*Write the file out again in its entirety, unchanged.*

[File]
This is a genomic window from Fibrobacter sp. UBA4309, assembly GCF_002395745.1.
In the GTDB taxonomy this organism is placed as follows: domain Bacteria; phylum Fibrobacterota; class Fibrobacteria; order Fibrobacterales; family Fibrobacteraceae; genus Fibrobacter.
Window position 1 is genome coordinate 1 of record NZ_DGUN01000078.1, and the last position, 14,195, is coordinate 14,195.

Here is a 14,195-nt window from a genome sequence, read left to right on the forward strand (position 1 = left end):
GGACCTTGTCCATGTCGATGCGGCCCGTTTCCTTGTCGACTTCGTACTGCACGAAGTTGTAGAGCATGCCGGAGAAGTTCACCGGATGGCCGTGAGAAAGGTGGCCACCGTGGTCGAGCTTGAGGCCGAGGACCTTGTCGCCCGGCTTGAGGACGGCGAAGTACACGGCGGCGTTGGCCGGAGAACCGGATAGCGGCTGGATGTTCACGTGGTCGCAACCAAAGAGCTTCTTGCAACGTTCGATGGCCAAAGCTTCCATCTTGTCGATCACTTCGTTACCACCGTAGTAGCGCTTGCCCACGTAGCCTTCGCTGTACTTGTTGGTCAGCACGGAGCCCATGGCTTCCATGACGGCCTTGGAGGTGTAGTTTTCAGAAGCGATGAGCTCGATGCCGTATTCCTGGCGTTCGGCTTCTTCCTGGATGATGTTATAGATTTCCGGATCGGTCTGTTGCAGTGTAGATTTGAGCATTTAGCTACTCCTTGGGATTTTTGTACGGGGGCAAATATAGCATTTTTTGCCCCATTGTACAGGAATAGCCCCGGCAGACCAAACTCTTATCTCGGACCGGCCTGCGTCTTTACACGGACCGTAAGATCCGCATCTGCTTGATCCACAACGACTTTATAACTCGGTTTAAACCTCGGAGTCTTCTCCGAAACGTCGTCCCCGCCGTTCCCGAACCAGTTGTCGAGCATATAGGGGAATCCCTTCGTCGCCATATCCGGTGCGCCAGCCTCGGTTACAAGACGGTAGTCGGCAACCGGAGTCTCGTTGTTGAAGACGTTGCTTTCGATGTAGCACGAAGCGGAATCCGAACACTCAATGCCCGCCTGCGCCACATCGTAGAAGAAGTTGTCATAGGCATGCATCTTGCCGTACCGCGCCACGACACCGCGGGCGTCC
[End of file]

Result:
This is a genomic window from Fibrobacter sp. UBA4309, assembly GCF_002395745.1.
In the GTDB taxonomy this organism is placed as follows: domain Bacteria; phylum Fibrobacterota; class Fibrobacteria; order Fibrobacterales; family Fibrobacteraceae; genus Fibrobacter.
Window position 1 is genome coordinate 1 of record NZ_DGUN01000078.1, and the last position, 14,195, is coordinate 14,195.

Here is a 14,195-nt window from a genome sequence, read left to right on the forward strand (position 1 = left end):
GGACCTTGTCCATGTCGATGCGGCCCGTTTCCTTGTCGACTTCGTACTGCACGAAGTTGTAGAGCATGCCGGAGAAGTTCACCGGATGGCCGTGAGAAAGGTGGCCACCGTGGTCGAGCTTGAGGCCGAGGACCTTGTCGCCCGGCTTGAGGACGGCGAAGTACACGGCGGCGTTGGCCGGAGAACCGGATAGCGGCTGGATGTTCACGTGGTCGCAACCAAAGAGCTTCTTGCAACGTTCGATGGCCAAAGCTTCCATCTTGTCGATCACTTCGTTACCACCGTAGTAGCGCTTGCCCACGTAGCCTTCGCTGTACTTGTTGGTCAGCACGGAGCCCATGGCTTCCATGACGGCCTTGGAGGTGTAGTTTTCAGAAGCGATGAGCTCGATGCCGTATTCCTGGCGTTCGGCTTCTTCCTGGATGATGTTATAGATTTCCGGATCGGTCTGTTGCAGTGTAGATTTGAGCATTTAGCTACTCCTTGGGATTTTTGTACGGGGGCAAATATAGCATTTTTTGCCCCATTGTACAGGAATAGCCCCGGCAGACCAAACTCTTATCTCGGACCGGCCTGCGTCTTTACACGGACCGTAAGATCCGCATCTGCTTGATCCACAACGACTTTATAACTCGGTTTAAACCTCGGAGTCTTCTCCGAAACGTCGTCCCCGCCGTTCCCGAACCAGTTGTCGAGCATATAGGGGAATCCCTTCGTCGCCATATCCGGTGCGCCAGCCTCGGTTACAAGACGGTAGTCGGCAACCGGAGTCTCGTTGTTGAAGACGTTGCTTTCGATGTAGCACGAAGCGGAATCCGAACACTCAATGCCCGCCTGCGCCACATCGTAGAAGAAGTTGTCATAGGCATGCATCTTGCCGTACCGCGCCACGACACCGCGGGCGTCC